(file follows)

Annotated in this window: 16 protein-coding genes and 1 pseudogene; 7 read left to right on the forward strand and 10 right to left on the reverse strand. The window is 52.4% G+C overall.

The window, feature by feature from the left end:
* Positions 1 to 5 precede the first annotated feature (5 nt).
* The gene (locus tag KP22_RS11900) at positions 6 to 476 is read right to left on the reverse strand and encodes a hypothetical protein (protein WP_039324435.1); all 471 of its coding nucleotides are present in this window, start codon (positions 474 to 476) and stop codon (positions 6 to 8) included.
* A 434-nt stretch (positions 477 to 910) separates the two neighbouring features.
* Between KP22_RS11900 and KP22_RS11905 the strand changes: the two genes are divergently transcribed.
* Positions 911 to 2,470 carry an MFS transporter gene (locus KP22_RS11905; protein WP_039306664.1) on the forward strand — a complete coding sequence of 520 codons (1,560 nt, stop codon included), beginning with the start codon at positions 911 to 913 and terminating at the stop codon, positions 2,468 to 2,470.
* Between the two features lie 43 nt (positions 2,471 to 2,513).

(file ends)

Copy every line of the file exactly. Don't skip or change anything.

Annotated in this window: 16 protein-coding genes and 1 pseudogene; 7 read left to right on the forward strand and 10 right to left on the reverse strand. The window is 52.4% G+C overall.

The window, feature by feature from the left end:
* Positions 1 to 5 precede the first annotated feature (5 nt).
* The gene (locus tag KP22_RS11900) at positions 6 to 476 is read right to left on the reverse strand and encodes a hypothetical protein (protein WP_039324435.1); all 471 of its coding nucleotides are present in this window, start codon (positions 474 to 476) and stop codon (positions 6 to 8) included.
* A 434-nt stretch (positions 477 to 910) separates the two neighbouring features.
* Between KP22_RS11900 and KP22_RS11905 the strand changes: the two genes are divergently transcribed.
* Positions 911 to 2,470 carry an MFS transporter gene (locus KP22_RS11905; protein WP_039306664.1) on the forward strand — a complete coding sequence of 520 codons (1,560 nt, stop codon included), beginning with the start codon at positions 911 to 913 and terminating at the stop codon, positions 2,468 to 2,470.
* Between the two features lie 43 nt (positions 2,471 to 2,513).